Sunday, 19 August 2018

When everything is 4-star, how do you differentiate between them?

Ranking on a scale of 1 to 5 stars has emerged as a standard. Whether it's reviews on Amazon, Google or for an employer on a job board. The coloured stars seems to be an average of all the rankings. It certainly makes it easier for a reviewer to give a ranking from 1 to 5, essentially between a choice of 4. I like that. Imagine if one has to rank them from 0 to 100. I'll be thinking too much. Yuck!

The problem I find is that they concentrate around 4 stars. I propose to keep the coloured stars as-is but augment them with a percent (%) score.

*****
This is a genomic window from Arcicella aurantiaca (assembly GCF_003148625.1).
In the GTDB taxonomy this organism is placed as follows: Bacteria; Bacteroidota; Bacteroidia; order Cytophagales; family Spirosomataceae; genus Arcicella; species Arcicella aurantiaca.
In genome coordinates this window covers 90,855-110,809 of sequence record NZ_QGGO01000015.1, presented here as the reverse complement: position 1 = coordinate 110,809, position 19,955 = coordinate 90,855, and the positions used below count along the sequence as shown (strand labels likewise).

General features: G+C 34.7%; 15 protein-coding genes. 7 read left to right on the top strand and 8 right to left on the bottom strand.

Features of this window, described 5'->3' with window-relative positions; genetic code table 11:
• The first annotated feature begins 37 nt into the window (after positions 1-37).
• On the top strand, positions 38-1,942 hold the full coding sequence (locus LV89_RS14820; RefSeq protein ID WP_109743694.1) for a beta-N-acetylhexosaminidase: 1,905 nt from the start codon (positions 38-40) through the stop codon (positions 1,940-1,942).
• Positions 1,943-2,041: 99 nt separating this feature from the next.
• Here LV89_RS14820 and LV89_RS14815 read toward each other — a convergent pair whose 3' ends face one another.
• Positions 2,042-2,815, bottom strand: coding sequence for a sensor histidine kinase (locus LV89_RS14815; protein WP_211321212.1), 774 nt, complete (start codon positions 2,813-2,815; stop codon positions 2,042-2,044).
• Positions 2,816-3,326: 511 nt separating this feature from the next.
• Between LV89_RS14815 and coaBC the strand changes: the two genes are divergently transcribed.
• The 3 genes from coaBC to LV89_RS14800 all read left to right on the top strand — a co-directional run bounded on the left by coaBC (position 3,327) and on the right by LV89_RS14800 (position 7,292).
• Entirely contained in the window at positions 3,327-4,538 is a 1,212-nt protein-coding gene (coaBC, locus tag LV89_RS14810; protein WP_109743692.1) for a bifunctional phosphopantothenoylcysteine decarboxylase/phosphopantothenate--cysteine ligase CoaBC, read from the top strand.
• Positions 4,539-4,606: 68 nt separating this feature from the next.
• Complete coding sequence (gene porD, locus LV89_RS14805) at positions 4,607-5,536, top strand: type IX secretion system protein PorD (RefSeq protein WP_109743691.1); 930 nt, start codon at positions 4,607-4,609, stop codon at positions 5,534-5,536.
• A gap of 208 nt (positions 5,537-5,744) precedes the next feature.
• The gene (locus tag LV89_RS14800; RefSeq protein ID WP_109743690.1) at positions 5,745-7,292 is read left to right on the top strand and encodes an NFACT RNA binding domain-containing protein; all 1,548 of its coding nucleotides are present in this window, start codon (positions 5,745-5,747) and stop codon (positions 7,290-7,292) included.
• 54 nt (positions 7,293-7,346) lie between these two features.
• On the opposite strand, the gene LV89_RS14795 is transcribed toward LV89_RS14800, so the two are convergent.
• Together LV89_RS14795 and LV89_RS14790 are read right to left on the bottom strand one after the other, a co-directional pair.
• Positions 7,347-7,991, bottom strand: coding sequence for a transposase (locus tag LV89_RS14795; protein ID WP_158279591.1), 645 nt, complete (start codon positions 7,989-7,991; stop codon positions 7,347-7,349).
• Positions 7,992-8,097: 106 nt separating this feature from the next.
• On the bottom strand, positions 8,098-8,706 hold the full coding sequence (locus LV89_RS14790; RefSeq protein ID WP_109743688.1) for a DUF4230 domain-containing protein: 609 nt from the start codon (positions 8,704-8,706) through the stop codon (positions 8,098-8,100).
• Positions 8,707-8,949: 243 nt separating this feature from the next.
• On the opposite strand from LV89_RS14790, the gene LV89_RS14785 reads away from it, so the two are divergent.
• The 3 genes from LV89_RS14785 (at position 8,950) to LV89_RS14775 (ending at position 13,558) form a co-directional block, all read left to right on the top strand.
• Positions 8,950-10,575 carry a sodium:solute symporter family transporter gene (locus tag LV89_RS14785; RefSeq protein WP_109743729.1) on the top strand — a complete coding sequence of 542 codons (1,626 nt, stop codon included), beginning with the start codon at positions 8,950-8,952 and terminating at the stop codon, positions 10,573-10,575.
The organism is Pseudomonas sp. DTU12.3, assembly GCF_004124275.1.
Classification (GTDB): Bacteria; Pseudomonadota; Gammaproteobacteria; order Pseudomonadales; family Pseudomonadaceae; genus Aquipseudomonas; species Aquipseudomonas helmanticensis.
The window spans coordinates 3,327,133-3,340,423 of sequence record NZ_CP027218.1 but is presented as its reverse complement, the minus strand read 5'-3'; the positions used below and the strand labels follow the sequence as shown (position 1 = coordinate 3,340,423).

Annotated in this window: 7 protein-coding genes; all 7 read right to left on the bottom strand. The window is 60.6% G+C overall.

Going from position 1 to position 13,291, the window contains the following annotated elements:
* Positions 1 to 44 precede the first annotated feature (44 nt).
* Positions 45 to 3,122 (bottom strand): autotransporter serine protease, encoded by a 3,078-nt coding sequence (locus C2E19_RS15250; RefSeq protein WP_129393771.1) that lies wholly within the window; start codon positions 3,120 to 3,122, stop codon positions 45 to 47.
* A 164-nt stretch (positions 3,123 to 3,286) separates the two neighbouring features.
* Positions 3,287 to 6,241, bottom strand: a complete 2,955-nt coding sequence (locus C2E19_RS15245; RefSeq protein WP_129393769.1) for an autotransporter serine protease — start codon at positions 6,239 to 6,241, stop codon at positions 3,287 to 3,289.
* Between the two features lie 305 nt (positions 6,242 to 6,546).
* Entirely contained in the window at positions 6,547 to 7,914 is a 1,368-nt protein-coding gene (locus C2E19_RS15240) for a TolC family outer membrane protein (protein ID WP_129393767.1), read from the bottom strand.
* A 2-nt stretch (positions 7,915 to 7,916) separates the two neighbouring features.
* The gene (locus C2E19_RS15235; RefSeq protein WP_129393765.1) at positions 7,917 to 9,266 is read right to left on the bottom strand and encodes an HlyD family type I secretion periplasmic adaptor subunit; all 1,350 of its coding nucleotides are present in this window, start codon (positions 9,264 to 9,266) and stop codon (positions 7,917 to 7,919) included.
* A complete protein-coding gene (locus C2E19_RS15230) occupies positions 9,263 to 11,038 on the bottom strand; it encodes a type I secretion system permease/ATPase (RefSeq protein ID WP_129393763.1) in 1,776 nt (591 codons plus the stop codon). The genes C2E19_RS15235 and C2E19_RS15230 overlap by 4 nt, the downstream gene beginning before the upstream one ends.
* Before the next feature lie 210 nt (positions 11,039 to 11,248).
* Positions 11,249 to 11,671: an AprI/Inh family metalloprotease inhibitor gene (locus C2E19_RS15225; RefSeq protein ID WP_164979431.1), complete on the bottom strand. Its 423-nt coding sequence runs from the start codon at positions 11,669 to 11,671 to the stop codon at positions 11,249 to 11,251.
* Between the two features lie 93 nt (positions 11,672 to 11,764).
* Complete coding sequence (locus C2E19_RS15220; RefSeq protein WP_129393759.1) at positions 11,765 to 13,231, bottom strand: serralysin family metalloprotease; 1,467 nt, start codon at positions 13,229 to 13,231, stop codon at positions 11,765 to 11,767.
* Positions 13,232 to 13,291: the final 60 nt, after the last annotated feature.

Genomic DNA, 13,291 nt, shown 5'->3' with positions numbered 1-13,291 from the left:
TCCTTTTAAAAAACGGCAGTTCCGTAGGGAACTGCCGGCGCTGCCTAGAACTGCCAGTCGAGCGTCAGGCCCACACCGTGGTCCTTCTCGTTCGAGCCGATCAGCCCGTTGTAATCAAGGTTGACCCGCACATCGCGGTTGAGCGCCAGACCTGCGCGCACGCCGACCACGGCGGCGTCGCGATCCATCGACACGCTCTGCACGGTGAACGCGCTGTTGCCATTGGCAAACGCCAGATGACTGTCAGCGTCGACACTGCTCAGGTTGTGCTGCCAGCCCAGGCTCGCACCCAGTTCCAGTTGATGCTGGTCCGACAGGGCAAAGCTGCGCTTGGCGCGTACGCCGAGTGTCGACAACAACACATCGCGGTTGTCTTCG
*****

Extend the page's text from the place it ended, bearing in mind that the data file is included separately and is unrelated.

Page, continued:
Anything less than half-a-star is hard to make out. This gives us 8 bins with width of 0.5 each, between 1 and 5. Assuming we round up all the decimal points, an average of 3.6 to 4 would render a full 4 coloured stars but the percentage score can will be between 72% to 80%. We get a bigger range if we add decimal points to % score.

Still not convinced. Continuing with our running example of two average boundaries that render full 4 stars, namely 3.6 and 4. 

percent score with 3.6 average = (review_count x 3.6)/(review_count x max_score(i.e.5)) x 100 = 72%. Similarly, it is 80% with an average boundary of 4.

Simple data science solving a real problem? :-)

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